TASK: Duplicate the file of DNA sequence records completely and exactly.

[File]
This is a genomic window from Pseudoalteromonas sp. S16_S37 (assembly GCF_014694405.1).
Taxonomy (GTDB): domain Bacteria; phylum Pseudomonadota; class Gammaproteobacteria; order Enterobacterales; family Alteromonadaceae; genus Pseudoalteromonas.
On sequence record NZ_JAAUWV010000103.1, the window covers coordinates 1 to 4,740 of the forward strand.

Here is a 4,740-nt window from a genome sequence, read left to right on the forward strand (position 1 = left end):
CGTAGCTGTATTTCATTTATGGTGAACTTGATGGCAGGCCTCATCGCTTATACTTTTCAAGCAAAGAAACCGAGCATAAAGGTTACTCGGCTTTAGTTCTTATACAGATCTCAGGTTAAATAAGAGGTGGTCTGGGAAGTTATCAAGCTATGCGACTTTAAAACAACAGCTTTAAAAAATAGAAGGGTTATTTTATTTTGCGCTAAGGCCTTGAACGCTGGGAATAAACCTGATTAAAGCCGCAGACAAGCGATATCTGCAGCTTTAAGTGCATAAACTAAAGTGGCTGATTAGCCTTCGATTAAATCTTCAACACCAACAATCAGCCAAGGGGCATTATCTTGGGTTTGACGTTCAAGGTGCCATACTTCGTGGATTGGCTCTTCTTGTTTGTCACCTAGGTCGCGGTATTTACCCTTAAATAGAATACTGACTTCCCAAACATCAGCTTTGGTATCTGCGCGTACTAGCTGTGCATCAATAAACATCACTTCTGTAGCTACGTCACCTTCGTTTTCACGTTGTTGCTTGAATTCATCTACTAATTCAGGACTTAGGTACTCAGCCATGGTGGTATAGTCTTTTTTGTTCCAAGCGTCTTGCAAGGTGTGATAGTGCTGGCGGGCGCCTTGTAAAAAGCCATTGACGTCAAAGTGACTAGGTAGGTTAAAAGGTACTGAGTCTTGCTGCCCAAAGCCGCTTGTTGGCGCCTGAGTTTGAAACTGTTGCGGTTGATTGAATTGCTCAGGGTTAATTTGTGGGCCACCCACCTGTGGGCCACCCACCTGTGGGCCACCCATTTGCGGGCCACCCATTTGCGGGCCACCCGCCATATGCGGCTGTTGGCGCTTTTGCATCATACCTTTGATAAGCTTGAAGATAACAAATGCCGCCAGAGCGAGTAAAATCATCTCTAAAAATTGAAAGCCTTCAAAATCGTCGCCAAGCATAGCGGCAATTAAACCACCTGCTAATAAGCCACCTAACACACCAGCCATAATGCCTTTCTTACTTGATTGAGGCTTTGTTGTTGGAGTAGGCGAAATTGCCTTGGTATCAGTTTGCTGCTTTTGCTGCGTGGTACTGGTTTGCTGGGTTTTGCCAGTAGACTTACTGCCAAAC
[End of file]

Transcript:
This is a genomic window from Pseudoalteromonas sp. S16_S37 (assembly GCF_014694405.1).
Taxonomy (GTDB): domain Bacteria; phylum Pseudomonadota; class Gammaproteobacteria; order Enterobacterales; family Alteromonadaceae; genus Pseudoalteromonas.
On sequence record NZ_JAAUWV010000103.1, the window covers coordinates 1 to 4,740 of the forward strand.

Here is a 4,740-nt window from a genome sequence, read left to right on the forward strand (position 1 = left end):
CGTAGCTGTATTTCATTTATGGTGAACTTGATGGCAGGCCTCATCGCTTATACTTTTCAAGCAAAGAAACCGAGCATAAAGGTTACTCGGCTTTAGTTCTTATACAGATCTCAGGTTAAATAAGAGGTGGTCTGGGAAGTTATCAAGCTATGCGACTTTAAAACAACAGCTTTAAAAAATAGAAGGGTTATTTTATTTTGCGCTAAGGCCTTGAACGCTGGGAATAAACCTGATTAAAGCCGCAGACAAGCGATATCTGCAGCTTTAAGTGCATAAACTAAAGTGGCTGATTAGCCTTCGATTAAATCTTCAACACCAACAATCAGCCAAGGGGCATTATCTTGGGTTTGACGTTCAAGGTGCCATACTTCGTGGATTGGCTCTTCTTGTTTGTCACCTAGGTCGCGGTATTTACCCTTAAATAGAATACTGACTTCCCAAACATCAGCTTTGGTATCTGCGCGTACTAGCTGTGCATCAATAAACATCACTTCTGTAGCTACGTCACCTTCGTTTTCACGTTGTTGCTTGAATTCATCTACTAATTCAGGACTTAGGTACTCAGCCATGGTGGTATAGTCTTTTTTGTTCCAAGCGTCTTGCAAGGTGTGATAGTGCTGGCGGGCGCCTTGTAAAAAGCCATTGACGTCAAAGTGACTAGGTAGGTTAAAAGGTACTGAGTCTTGCTGCCCAAAGCCGCTTGTTGGCGCCTGAGTTTGAAACTGTTGCGGTTGATTGAATTGCTCAGGGTTAATTTGTGGGCCACCCACCTGTGGGCCACCCACCTGTGGGCCACCCATTTGCGGGCCACCCATTTGCGGGCCACCCGCCATATGCGGCTGTTGGCGCTTTTGCATCATACCTTTGATAAGCTTGAAGATAACAAATGCCGCCAGAGCGAGTAAAATCATCTCTAAAAATTGAAAGCCTTCAAAATCGTCGCCAAGCATAGCGGCAATTAAACCACCTGCTAATAAGCCACCTAACACACCAGCCATAATGCCTTTCTTACTTGATTGAGGCTTTGTTGTTGGAGTAGGCGAAATTGCCTTGGTATCAGTTTGCTGCTTTTGCTGCGTGGTACTGGTTTGCTGGGTTTTGCCAGTAGACTTACTGCCAAAC